How did The Society of Women Writers NSW begin?
In 1925, four distinguished women journalists signed a letter convening the first meeting of what was to become the Society of Women Writers NSW. Florence Baverstock, of the Bulletin, became the first president with (Dame) Mary Gilmore one of four vice – presidents. The Society’s original aims were to promote the knowledge of literature, to encourage Australian women writers and to foster their social contact. It is now the oldest continuing literary association of women writers in Australia.
What are the goals of The Society of Women Writers NSW?
Our goals remain the same today as they were in 1925, although the means by which we achieve them have changed. During 2020, like the rest of the world, we have had to embrace new technologies and meet ‘virtually’ rather than in person.
Please tell us about the resources, including courses, offered by The Society of Women Writers NSW.
The Society hosts live workshops and literary events every month (except January). Before the current pandemic, these were held on the second Wednesday of the month, at the State Library of NSW. There would be a ‘hands-on’ morning writing workshop, given by an experienced writer, and a light lunch to follow, at which there would be a member speaker, a keynote speaker and the opportunity for members and guests to network. People could choose to attend the workshop or the lunch, or both. However, during the pandemic our workshops and speaker events have been offered over Zoom. That has had the unexpected benefit of making them accessible to writers in any region, state, territory or country. We are hoping to be able to return to offering ‘in person’ events at the State Library of NSW in 2021 (subject to public health guidelines), while retaining an online offering too.
The Society also usually offers evening and weekend workshops a few times a year, with an occasional weekend retreat (every few years).
At the moment, we are looking at ways to provide accessible events for regional members. A lunch is being held in the Southern Highlands soon, at which Kate Forsyth and Belinda Murrell will be the special guest speakers. We are hoping to be able to facilitate similar events in other regions too.
The Society distributes a quarterly magazine to members, runs writing competitions, offers book awards and also offers an annual three month writing residency in the UK (generously provided by our Patron, Professor Emerita Di Yerbury AO). There are opportunities for members to contribute to publications such as our quarterly magazine and occasional anthologies. We have just published an anthology of nature writing for children (Splash, Slither, Squawk!), in celebration of the Society’s 95th anniversary and to raise funds for bushfire relief and wildlife charities.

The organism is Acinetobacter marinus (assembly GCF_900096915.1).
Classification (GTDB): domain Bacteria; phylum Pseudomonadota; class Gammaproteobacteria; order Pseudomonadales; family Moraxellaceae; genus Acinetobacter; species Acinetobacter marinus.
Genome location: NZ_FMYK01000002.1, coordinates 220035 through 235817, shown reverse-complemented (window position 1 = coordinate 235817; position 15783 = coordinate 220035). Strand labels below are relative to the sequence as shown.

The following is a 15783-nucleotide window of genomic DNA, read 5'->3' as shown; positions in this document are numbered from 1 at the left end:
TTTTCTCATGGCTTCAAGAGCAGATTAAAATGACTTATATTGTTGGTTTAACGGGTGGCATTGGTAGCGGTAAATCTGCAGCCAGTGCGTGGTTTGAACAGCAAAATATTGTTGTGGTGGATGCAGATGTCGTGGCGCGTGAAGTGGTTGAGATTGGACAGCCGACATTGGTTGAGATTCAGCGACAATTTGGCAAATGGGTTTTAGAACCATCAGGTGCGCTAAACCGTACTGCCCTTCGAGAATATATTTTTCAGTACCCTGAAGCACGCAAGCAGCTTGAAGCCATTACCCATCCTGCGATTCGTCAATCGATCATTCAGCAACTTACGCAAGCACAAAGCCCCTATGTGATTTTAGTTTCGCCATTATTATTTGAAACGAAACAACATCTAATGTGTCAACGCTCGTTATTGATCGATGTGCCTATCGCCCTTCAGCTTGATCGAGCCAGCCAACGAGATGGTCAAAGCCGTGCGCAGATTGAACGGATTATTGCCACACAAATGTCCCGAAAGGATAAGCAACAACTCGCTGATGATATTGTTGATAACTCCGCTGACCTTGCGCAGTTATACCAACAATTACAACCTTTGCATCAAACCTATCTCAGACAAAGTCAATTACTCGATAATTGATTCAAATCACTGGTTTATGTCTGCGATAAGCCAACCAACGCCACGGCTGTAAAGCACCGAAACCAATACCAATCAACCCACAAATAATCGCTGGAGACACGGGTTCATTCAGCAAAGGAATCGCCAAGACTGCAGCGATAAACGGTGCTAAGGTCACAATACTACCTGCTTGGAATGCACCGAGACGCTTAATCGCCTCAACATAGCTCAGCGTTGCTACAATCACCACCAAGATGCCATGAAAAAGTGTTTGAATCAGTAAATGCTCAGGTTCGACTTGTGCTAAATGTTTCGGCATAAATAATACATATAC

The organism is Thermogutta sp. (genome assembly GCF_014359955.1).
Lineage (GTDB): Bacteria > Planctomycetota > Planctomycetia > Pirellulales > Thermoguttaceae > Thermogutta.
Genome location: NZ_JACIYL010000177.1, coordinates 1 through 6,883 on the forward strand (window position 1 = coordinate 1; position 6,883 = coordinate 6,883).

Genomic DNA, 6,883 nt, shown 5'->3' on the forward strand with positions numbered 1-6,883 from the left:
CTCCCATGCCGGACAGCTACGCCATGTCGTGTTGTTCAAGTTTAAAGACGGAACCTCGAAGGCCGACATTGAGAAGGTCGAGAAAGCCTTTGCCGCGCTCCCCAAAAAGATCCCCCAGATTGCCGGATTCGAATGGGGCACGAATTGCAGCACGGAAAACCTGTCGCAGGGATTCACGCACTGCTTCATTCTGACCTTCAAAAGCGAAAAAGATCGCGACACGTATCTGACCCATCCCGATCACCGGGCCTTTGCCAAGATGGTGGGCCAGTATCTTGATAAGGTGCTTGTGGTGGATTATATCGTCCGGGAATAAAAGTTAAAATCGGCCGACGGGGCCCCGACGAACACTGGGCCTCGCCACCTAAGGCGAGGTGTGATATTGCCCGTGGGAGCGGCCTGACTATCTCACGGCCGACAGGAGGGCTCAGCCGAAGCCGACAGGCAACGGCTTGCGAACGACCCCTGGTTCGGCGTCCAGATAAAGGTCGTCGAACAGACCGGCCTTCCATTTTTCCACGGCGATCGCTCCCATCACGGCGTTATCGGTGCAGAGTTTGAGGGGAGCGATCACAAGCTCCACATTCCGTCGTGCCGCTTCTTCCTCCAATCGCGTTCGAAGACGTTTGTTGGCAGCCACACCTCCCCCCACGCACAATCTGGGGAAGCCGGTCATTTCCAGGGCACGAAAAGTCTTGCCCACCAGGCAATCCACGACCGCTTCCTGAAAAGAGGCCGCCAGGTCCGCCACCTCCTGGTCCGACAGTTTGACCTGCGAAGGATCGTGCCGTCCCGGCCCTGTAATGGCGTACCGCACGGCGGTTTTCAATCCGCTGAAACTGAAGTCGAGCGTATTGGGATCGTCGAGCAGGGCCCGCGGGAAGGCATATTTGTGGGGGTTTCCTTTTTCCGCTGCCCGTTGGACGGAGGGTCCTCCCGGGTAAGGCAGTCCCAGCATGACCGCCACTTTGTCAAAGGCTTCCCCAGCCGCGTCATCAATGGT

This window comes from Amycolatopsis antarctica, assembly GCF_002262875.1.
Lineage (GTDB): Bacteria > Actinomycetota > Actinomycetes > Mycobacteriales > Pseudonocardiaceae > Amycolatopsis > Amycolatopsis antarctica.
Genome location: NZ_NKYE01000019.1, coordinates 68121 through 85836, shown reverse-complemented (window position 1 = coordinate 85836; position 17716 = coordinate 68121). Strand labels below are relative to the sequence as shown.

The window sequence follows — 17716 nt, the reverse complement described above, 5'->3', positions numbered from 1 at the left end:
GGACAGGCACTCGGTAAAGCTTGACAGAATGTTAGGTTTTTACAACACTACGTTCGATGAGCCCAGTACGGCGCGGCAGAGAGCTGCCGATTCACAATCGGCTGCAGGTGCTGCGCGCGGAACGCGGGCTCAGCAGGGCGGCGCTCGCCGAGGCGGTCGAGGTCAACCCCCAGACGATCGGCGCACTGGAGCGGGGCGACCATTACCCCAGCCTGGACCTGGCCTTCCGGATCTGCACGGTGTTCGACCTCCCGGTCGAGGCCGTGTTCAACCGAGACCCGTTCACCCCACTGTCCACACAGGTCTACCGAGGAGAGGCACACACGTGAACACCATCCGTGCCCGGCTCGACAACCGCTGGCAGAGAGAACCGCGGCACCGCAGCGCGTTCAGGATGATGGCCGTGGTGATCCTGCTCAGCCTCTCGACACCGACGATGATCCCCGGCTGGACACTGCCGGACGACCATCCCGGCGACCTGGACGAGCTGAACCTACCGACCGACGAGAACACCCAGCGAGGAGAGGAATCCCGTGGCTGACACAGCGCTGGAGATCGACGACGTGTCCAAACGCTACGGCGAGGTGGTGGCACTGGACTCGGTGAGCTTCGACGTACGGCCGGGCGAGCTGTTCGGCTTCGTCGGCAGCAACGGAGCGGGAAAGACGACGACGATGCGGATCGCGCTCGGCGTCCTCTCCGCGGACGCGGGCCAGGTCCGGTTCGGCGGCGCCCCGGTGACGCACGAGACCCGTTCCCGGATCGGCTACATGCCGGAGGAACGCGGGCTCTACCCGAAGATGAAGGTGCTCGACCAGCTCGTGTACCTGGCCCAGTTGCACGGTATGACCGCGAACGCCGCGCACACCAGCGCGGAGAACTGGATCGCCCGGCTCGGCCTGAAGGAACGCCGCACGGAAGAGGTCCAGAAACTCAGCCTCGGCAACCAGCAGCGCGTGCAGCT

Further information about our activities and resources can be found on the Society’s website (www.womenwritersnsw.org), which will be upgraded shortly to offer more online resources for members.
Is The Society of Women Writers NSW suitable for writers from all genres?
Yes, definitely. Our members write in all genres and our programme of workshops and events is designed to cover all genres. This year, our events have covered writing for children, short story, poetry, crime fiction, memoir and nature writing, for example.
I’m just beginning my creative journey. Is your organisation suitable for beginners?
Yes! We have a mix of published and unpublished, new and more experienced authors in our membership and at our events. It is a wonderful place for a beginner to find friendly encouragement and advice. Alongside beginners, our members include eminent authors of children’s literature, such as Libby Hathorn and Susanne Gervay. As longstanding and loyal members of the Society, they frequently give workshops and talks, and attend our lunches. Readers of your website will find our Society to be a welcoming and supportive place for women writers of all levels of experience, particularly in the area of children’s literature.
Where are your branches located?
We do not have ‘branches’ as such, although we have sister organisations in other states and countries. Mostly, our ‘in-person’ events are held at the State Library of NSW, or the Women’s Club, in Sydney. But as noted above, we are keen to facilitate more ‘in-person’ events for regional members too.
How is The Society of Women Writers NSW funded?
We do not receive government funding. Our funding mostly comes from membership fees, attendance fees for our events and fees for participation in competitions.
How can we find out more about The Society of Women Writers NSW?
The best place to begin would be our website (www.womenwritersnsw.org).